High hopes followed by crushing disappointment. A whirlwind regular season filled with drama, injuries and hyperbolic press coverage from all angles. The Knicks may have had their first 50-win season since 1999, but what puts this season in the same category as all the others from the last decade is simple: a failure to live up to expectations. Sure, these expectations may have been unfair, but the 'Bockers have no one but themselves to blame for that. Allow me to provide a rough paraphrasing of everyone within the Knicks organization at the beginning of the season: 'Blah blah blah championship.'
Live by The 3...
Do I really need to finish that thought? It's a well accepted fact that over reliance on shooting three's is not a recipe for sustainable success in the NBA. The Knicks did their best to prove that rule wrong this season, finishing up as the most prolific three-point shooting team in NBA history. Unfortunately, their shots stopped falling at the worst possible time, and New York was forced into a rough, physical battle in the paint with Indiana. That's a battle they were always fated to lose.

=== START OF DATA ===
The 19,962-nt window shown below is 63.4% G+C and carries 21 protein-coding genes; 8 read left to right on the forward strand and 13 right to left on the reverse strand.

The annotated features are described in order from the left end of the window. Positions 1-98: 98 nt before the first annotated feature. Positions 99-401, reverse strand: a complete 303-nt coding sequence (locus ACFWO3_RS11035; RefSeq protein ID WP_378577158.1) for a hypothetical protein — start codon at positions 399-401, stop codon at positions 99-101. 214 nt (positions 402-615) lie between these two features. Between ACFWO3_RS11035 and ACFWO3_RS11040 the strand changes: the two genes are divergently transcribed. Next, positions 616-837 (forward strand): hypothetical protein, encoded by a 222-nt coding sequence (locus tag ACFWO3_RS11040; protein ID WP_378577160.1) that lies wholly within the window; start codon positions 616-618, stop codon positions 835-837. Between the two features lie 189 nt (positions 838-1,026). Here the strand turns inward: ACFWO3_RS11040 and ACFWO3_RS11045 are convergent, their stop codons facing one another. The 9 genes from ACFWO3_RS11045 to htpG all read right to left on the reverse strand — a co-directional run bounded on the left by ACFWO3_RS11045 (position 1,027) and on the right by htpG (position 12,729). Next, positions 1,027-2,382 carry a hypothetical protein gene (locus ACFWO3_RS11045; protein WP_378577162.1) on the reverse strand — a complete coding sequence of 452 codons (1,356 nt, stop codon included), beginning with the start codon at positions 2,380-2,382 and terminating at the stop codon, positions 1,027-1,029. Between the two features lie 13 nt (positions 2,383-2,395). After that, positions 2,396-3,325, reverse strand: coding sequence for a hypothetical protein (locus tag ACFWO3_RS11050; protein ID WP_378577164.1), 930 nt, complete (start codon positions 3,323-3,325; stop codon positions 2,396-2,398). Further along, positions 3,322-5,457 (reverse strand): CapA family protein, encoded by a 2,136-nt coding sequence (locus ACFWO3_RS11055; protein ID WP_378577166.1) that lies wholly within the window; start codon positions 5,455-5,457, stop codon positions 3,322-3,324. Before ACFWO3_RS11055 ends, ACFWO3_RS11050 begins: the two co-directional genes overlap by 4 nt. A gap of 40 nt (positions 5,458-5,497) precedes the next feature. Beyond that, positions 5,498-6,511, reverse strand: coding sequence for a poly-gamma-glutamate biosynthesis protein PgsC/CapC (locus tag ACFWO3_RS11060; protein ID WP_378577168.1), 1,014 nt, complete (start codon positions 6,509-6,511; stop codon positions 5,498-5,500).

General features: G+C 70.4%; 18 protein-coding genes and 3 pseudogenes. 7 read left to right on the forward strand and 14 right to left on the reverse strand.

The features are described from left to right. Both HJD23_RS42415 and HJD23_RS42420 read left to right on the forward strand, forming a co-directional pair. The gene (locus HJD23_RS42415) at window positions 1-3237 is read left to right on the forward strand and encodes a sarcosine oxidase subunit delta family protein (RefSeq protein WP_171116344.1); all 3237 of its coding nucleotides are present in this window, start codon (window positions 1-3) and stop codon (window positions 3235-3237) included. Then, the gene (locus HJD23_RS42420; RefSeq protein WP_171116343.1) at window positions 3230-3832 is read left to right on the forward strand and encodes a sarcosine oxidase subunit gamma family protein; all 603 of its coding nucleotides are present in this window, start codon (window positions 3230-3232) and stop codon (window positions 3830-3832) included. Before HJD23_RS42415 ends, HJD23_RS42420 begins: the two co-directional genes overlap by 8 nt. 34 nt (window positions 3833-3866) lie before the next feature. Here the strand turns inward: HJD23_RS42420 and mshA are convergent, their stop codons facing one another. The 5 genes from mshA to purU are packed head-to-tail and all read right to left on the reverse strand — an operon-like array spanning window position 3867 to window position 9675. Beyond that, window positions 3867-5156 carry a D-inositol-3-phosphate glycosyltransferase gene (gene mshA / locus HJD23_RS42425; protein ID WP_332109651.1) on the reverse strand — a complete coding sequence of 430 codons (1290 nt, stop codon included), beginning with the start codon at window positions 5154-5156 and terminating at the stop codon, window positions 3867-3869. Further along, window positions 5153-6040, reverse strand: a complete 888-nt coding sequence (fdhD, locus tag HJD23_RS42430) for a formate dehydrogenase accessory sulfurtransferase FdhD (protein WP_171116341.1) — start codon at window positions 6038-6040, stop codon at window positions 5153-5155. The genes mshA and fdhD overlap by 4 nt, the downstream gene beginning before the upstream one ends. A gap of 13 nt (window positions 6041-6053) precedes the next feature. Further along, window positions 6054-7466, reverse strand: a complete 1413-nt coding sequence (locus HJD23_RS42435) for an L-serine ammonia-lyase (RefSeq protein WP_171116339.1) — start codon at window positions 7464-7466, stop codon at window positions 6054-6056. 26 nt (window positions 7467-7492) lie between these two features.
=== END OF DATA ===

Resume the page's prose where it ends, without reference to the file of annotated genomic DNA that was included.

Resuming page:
J.R. Smith Has Another Gear
J.R. Smith has always been known as a streaky shooter. When he's cold, you wonder why he's even on an NBA roster. When he's hot, you don't think he'll ever miss again. One thing he's never been known as is a patient, efficient, cerebral basketball player who looks to attack the rim, draw fouls, create for his teammates and ultimately be a difference maker late in games. He was all of those things during a stretch of sensational play late in the season, a stretch that ended up securing him sixth man of the year honors. For a brief time, Knicks fans thought they were witnessing the late emergence of a superstar. Perhaps the man they call 'Swish' was finally growing up and realizing his full potential as a basketball player...
J.R. is Still J.R.
In the end, the poster boy of inconsistency eventually proved the believers wrong and the doubters right. What goes up must come down, and it certainly did. J.R. was non-existent in the playoffs. Worse than that, he was a detriment to his team. Smith shot a woeful 28 percent from the field during the conference semi-finals, including 23 percent from deep. The return to old habits on the court combined with his usual off-court antics showed the world that yes, J.R. is indeed still J.R. To be fair though, if Rihanna asked me to go clubbing, I'd probably have a hard time saying no too.